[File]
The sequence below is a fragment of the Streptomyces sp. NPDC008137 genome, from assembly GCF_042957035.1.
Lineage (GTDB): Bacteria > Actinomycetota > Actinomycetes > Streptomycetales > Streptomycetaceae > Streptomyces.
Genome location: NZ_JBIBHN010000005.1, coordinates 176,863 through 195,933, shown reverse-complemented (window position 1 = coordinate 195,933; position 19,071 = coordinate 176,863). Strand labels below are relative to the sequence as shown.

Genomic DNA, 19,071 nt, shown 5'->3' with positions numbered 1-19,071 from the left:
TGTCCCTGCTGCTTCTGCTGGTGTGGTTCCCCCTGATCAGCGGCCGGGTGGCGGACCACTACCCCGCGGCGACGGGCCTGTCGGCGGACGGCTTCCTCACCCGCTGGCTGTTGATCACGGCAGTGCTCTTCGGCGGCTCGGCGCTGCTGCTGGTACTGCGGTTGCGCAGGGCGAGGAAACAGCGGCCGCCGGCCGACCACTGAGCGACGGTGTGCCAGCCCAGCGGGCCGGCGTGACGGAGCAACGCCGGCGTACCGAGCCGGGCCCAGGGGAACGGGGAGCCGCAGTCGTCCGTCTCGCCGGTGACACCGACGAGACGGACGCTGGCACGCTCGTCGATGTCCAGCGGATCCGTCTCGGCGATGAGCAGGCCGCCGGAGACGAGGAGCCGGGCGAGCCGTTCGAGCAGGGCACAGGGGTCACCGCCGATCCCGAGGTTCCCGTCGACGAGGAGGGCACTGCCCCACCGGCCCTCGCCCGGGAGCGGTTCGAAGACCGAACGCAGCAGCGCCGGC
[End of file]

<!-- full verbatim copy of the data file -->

The sequence below is a fragment of the Streptomyces sp. NPDC008137 genome, from assembly GCF_042957035.1.
Lineage (GTDB): Bacteria > Actinomycetota > Actinomycetes > Streptomycetales > Streptomycetaceae > Streptomyces.
Genome location: NZ_JBIBHN010000005.1, coordinates 176,863 through 195,933, shown reverse-complemented (window position 1 = coordinate 195,933; position 19,071 = coordinate 176,863). Strand labels below are relative to the sequence as shown.

Genomic DNA, 19,071 nt, shown 5'->3' with positions numbered 1-19,071 from the left:
TGTCCCTGCTGCTTCTGCTGGTGTGGTTCCCCCTGATCAGCGGCCGGGTGGCGGACCACTACCCCGCGGCGACGGGCCTGTCGGCGGACGGCTTCCTCACCCGCTGGCTGTTGATCACGGCAGTGCTCTTCGGCGGCTCGGCGCTGCTGCTGGTACTGCGGTTGCGCAGGGCGAGGAAACAGCGGCCGCCGGCCGACCACTGAGCGACGGTGTGCCAGCCCAGCGGGCCGGCGTGACGGAGCAACGCCGGCGTACCGAGCCGGGCCCAGGGGAACGGGGAGCCGCAGTCGTCCGTCTCGCCGGTGACACCGACGAGACGGACGCTGGCACGCTCGTCGATGTCCAGCGGATCCGTCTCGGCGATGAGCAGGCCGCCGGAGACGAGGAGCCGGGCGAGCCGTTCGAGCAGGGCACAGGGGTCACCGCCGATCCCGAGGTTCCCGTCGACGAGGAGGGCACTGCCCCACCGGCCCTCGCCCGGGAGCGGTTCGAAGACCGAACGCAGCAGCGCCGGC